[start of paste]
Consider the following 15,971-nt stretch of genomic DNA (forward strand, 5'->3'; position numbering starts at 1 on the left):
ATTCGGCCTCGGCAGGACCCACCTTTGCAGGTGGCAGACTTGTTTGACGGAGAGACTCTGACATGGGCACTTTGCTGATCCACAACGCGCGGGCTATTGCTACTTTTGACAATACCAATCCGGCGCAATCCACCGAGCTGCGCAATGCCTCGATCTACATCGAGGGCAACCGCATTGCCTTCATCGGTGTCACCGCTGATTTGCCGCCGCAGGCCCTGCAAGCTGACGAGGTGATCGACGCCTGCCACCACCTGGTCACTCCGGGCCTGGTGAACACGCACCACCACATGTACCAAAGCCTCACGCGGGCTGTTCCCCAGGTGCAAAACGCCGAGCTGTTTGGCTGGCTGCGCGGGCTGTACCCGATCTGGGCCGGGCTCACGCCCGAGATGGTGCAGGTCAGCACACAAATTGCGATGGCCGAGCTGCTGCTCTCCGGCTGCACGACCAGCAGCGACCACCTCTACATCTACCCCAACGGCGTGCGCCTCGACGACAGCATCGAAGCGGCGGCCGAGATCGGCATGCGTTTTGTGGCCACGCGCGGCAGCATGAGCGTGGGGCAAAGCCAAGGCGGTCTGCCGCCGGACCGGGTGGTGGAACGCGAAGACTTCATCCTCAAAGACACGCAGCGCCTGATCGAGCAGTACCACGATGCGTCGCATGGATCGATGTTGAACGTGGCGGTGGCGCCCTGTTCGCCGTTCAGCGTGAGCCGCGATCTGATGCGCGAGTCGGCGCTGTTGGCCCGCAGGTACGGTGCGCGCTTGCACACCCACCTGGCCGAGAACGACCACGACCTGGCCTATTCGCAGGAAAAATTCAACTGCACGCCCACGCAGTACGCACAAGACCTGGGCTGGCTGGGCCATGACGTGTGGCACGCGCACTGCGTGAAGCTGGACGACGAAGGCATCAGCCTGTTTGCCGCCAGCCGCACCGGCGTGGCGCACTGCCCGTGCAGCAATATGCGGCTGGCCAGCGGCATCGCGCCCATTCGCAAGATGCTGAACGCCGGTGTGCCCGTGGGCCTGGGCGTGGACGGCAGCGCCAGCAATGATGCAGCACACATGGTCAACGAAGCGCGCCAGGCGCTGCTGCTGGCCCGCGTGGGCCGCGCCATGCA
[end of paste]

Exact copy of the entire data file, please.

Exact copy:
Consider the following 15,971-nt stretch of genomic DNA (forward strand, 5'->3'; position numbering starts at 1 on the left):
ATTCGGCCTCGGCAGGACCCACCTTTGCAGGTGGCAGACTTGTTTGACGGAGAGACTCTGACATGGGCACTTTGCTGATCCACAACGCGCGGGCTATTGCTACTTTTGACAATACCAATCCGGCGCAATCCACCGAGCTGCGCAATGCCTCGATCTACATCGAGGGCAACCGCATTGCCTTCATCGGTGTCACCGCTGATTTGCCGCCGCAGGCCCTGCAAGCTGACGAGGTGATCGACGCCTGCCACCACCTGGTCACTCCGGGCCTGGTGAACACGCACCACCACATGTACCAAAGCCTCACGCGGGCTGTTCCCCAGGTGCAAAACGCCGAGCTGTTTGGCTGGCTGCGCGGGCTGTACCCGATCTGGGCCGGGCTCACGCCCGAGATGGTGCAGGTCAGCACACAAATTGCGATGGCCGAGCTGCTGCTCTCCGGCTGCACGACCAGCAGCGACCACCTCTACATCTACCCCAACGGCGTGCGCCTCGACGACAGCATCGAAGCGGCGGCCGAGATCGGCATGCGTTTTGTGGCCACGCGCGGCAGCATGAGCGTGGGGCAAAGCCAAGGCGGTCTGCCGCCGGACCGGGTGGTGGAACGCGAAGACTTCATCCTCAAAGACACGCAGCGCCTGATCGAGCAGTACCACGATGCGTCGCATGGATCGATGTTGAACGTGGCGGTGGCGCCCTGTTCGCCGTTCAGCGTGAGCCGCGATCTGATGCGCGAGTCGGCGCTGTTGGCCCGCAGGTACGGTGCGCGCTTGCACACCCACCTGGCCGAGAACGACCACGACCTGGCCTATTCGCAGGAAAAATTCAACTGCACGCCCACGCAGTACGCACAAGACCTGGGCTGGCTGGGCCATGACGTGTGGCACGCGCACTGCGTGAAGCTGGACGACGAAGGCATCAGCCTGTTTGCCGCCAGCCGCACCGGCGTGGCGCACTGCCCGTGCAGCAATATGCGGCTGGCCAGCGGCATCGCGCCCATTCGCAAGATGCTGAACGCCGGTGTGCCCGTGGGCCTGGGCGTGGACGGCAGCGCCAGCAATGATGCAGCACACATGGTCAACGAAGCGCGCCAGGCGCTGCTGCTGGCCCGCGTGGGCCGCGCCATGCA